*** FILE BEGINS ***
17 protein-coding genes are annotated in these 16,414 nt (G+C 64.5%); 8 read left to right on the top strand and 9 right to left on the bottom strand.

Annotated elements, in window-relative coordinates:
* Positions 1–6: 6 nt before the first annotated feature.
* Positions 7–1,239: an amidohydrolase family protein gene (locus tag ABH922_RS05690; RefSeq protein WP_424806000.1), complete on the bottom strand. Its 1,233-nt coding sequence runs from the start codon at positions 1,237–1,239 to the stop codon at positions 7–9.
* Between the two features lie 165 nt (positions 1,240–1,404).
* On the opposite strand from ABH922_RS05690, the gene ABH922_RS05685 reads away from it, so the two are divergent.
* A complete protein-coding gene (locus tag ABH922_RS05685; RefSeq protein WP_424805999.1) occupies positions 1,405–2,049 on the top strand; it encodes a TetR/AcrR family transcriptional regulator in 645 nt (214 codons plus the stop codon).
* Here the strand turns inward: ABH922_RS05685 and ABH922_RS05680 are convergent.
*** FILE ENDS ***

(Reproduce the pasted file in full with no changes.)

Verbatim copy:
17 protein-coding genes are annotated in these 16,414 nt (G+C 64.5%); 8 read left to right on the top strand and 9 right to left on the bottom strand.

Annotated elements, in window-relative coordinates:
* Positions 1–6: 6 nt before the first annotated feature.
* Positions 7–1,239: an amidohydrolase family protein gene (locus tag ABH922_RS05690; RefSeq protein WP_424806000.1), complete on the bottom strand. Its 1,233-nt coding sequence runs from the start codon at positions 1,237–1,239 to the stop codon at positions 7–9.
* Between the two features lie 165 nt (positions 1,240–1,404).
* On the opposite strand from ABH922_RS05690, the gene ABH922_RS05685 reads away from it, so the two are divergent.
* A complete protein-coding gene (locus tag ABH922_RS05685; RefSeq protein WP_424805999.1) occupies positions 1,405–2,049 on the top strand; it encodes a TetR/AcrR family transcriptional regulator in 645 nt (214 codons plus the stop codon).
* Here the strand turns inward: ABH922_RS05685 and ABH922_RS05680 are convergent.